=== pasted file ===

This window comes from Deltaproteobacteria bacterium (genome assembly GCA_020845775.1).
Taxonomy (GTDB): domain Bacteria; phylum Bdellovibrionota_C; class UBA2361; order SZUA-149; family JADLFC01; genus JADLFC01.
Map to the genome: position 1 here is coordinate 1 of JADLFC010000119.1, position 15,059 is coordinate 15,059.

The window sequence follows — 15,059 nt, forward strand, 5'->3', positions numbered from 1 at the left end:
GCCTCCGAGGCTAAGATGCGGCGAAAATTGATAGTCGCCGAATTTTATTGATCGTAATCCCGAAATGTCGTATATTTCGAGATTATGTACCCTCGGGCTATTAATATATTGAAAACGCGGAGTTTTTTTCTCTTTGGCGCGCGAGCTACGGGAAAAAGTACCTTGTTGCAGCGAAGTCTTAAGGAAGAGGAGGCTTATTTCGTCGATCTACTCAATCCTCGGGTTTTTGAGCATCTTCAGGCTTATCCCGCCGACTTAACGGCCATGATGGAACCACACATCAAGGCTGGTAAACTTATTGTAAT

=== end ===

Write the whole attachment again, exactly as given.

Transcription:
This window comes from Deltaproteobacteria bacterium (genome assembly GCA_020845775.1).
Taxonomy (GTDB): domain Bacteria; phylum Bdellovibrionota_C; class UBA2361; order SZUA-149; family JADLFC01; genus JADLFC01.
Map to the genome: position 1 here is coordinate 1 of JADLFC010000119.1, position 15,059 is coordinate 15,059.

The window sequence follows — 15,059 nt, forward strand, 5'->3', positions numbered from 1 at the left end:
GCCTCCGAGGCTAAGATGCGGCGAAAATTGATAGTCGCCGAATTTTATTGATCGTAATCCCGAAATGTCGTATATTTCGAGATTATGTACCCTCGGGCTATTAATATATTGAAAACGCGGAGTTTTTTTCTCTTTGGCGCGCGAGCTACGGGAAAAAGTACCTTGTTGCAGCGAAGTCTTAAGGAAGAGGAGGCTTATTTCGTCGATCTACTCAATCCTCGGGTTTTTGAGCATCTTCAGGCTTATCCCGCCGACTTAACGGCCATGATGGAACCACACATCAAGGCTGGTAAACTTATTGTAAT